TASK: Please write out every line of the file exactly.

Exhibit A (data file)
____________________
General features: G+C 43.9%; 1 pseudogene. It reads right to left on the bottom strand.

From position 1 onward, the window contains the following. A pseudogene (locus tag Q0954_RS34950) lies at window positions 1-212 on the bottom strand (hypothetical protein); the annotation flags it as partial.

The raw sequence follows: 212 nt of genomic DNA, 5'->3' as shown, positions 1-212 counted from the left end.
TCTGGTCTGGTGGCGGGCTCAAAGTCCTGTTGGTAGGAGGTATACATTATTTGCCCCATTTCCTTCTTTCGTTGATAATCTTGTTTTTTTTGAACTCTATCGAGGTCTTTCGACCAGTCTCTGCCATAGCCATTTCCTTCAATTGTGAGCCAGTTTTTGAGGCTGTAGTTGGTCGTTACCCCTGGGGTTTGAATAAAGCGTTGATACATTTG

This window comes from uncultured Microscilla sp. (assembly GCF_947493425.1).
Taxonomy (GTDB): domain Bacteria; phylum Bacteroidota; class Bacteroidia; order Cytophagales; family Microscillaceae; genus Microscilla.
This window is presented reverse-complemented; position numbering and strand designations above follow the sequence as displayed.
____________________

General features: G+C 43.9%; 1 pseudogene. It reads right to left on the bottom strand.

From position 1 onward, the window contains the following. A pseudogene (locus tag Q0954_RS34950) lies at window positions 1-212 on the bottom strand (hypothetical protein); the annotation flags it as partial.

The raw sequence follows: 212 nt of genomic DNA, 5'->3' as shown, positions 1-212 counted from the left end.
TCTGGTCTGGTGGCGGGCTCAAAGTCCTGTTGGTAGGAGGTATACATTATTTGCCCCATTTCCTTCTTTCGTTGATAATCTTGTTTTTTTTGAACTCTATCGAGGTCTTTCGACCAGTCTCTGCCATAGCCATTTCCTTCAATTGTGAGCCAGTTTTTGAGGCTGTAGTTGGTCGTTACCCCTGGGGTTTGAATAAAGCGTTGATACATTTG

This window comes from uncultured Microscilla sp. (assembly GCF_947493425.1).
Taxonomy (GTDB): domain Bacteria; phylum Bacteroidota; class Bacteroidia; order Cytophagales; family Microscillaceae; genus Microscilla.
This window is presented reverse-complemented; position numbering and strand designations above follow the sequence as displayed.